Massachusetts could have our high poverty rate and absence of basic services. Maybe the folks up in Boston and Gloucester and Worcester could even start executing people like we do down here.

Howdy Massachusetts! Why don’t you folks pull the trigger and become the new Texas. We’d love to look up north and see you Yankees living as we do.

November 3, 2008 Posted by | Campaign 2008, Politics, Taxes---Yes!, Texas | , , , , | 2 Comments

Texas Liberal Election Predictions

Here are my Texas Liberal election predictions. Please take them to the bank. They are certain to be correct.

President— Senator Obama will win 52.0% of the vote. Senator McCain will win 46.8%. 1.2% will go third party candidates. I don’t know what the final electoral vote count will be, but Mr. Obama will have at least the 270 needed for victory. That’s good enough.

Once in the voting booth, some of our fellow Americans, though not enough to shift the outcome, will have “second thoughts” about Mr. Obama. The motivation will in part be racial, but the larger factor will just be how fully different an Obama Presidency will be from we have known in recent years. Even a bad situation, if familiar, can be comforting. 

The racists have already made up their minds against Mr. Obama. But the good thing is that some racists will vote for Senator Obama and some of these people will see the world in a new way after Mr. Obama is President.

We all have room to grow. 

What will carry the the day for Mr. Obama will be increased turnout of black voters and young people. I don’t feel polls have captured these voters well. There are so many black folks who have just sat elections out over the years.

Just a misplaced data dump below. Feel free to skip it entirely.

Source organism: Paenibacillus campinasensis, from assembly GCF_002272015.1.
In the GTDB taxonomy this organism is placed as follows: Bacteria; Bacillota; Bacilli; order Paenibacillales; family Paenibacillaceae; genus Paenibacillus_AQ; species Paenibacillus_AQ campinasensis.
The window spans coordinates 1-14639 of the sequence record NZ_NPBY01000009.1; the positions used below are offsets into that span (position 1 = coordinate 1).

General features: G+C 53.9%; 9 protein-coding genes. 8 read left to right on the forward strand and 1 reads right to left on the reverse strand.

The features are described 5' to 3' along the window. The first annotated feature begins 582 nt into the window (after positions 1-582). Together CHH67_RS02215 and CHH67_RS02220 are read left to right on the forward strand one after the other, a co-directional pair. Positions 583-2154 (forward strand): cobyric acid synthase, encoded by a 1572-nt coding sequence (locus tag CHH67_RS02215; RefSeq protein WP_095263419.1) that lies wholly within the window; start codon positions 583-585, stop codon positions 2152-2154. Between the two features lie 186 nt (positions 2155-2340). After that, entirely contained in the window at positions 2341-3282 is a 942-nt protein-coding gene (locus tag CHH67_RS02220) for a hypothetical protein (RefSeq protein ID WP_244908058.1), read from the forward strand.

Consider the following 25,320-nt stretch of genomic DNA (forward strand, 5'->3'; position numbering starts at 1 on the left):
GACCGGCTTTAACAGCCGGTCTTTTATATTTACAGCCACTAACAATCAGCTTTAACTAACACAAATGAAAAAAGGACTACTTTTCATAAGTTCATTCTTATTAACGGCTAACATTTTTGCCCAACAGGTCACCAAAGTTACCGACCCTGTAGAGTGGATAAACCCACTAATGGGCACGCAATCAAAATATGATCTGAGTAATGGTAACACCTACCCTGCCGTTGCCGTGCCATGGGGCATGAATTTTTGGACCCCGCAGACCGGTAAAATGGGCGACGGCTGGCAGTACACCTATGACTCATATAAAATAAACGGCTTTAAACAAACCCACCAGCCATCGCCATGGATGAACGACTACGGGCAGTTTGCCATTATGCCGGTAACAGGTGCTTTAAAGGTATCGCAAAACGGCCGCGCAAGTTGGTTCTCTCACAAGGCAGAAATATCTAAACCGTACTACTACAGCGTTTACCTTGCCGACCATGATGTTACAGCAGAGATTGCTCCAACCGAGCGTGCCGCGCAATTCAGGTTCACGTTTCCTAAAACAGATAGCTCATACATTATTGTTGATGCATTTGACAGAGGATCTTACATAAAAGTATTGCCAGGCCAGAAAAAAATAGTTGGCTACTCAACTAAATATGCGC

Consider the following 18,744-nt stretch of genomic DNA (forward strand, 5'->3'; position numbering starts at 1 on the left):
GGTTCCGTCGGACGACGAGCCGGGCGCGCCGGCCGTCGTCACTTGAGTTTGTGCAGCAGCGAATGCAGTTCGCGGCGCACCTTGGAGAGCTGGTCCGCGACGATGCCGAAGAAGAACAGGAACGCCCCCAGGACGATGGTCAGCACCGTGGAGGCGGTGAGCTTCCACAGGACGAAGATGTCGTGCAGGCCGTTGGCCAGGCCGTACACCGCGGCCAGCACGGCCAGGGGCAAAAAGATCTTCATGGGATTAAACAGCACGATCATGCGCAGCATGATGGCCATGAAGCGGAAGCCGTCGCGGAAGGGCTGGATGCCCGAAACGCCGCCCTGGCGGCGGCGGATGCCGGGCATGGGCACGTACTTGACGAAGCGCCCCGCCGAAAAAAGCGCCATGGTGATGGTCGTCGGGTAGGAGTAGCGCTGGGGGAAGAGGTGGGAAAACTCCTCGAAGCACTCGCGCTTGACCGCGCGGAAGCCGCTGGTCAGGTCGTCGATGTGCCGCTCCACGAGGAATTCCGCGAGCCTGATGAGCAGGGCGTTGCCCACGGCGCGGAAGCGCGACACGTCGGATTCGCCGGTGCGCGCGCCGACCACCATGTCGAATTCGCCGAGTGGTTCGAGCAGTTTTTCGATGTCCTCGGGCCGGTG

With the election of Mr. Obama we will be, for the time being at least, emancipated from the post 9/11 era of fear based politics. America’s political majority will be a multi-racial coalition of people who have hope for a decent future. 

That’s the side that I want to be on!

United States Senate—I predict 58 Democrats and 42 Republicans. Then 57 Democrats after Election Day when we do what is right and kick Joe Lieberman out of the Democratic caucus. This would be an overall gain of 7. 

I sure hope that Al Franken beats Norm Coleman in Minnesota. The Idea of Mr. Coleman sitting in Paul Wellstone’s seat just makes me sick.

United States House—I see a Democratic gain of 24 for a 257-178 Democratic Majority.

Here in Houston, Nick Lampson and Michael Skelly will lose their House races. Local Democrats will say how sad that all is, but in fact many Democrats will bid both men a hearty good riddance. Mr. Skelly’s campaign in particular has exceeded what is needed to win a Republican district. Is it really so that liberals are unlikely to be successful business people? As for Mr. Lampson, he got his two extra years in Congress and now he can pay his karmic debt for his terrible 2006 campaign. 

In my other hometown of Cincinnati, my parents will still be afflicted with Mean Jean Schmidt as their Congressperson, However, across town, increased black turnout is going to finally, after all these years, nail Steve Chabot. I don’t feel that my parents should move across town to live in the Democratic district. Maybe they could just drive over there every so often. 

Texas—Democrats will win back the Texas House, but fail to have a working majority because they refuse to move Texas into the 20th-century with a party-based majority system. Freelance House Democrats will hold out on the vote for Speaker to see who offers the best deal. Some will support a Republican for Speaker. The public will lose out and I’ll say I told you so.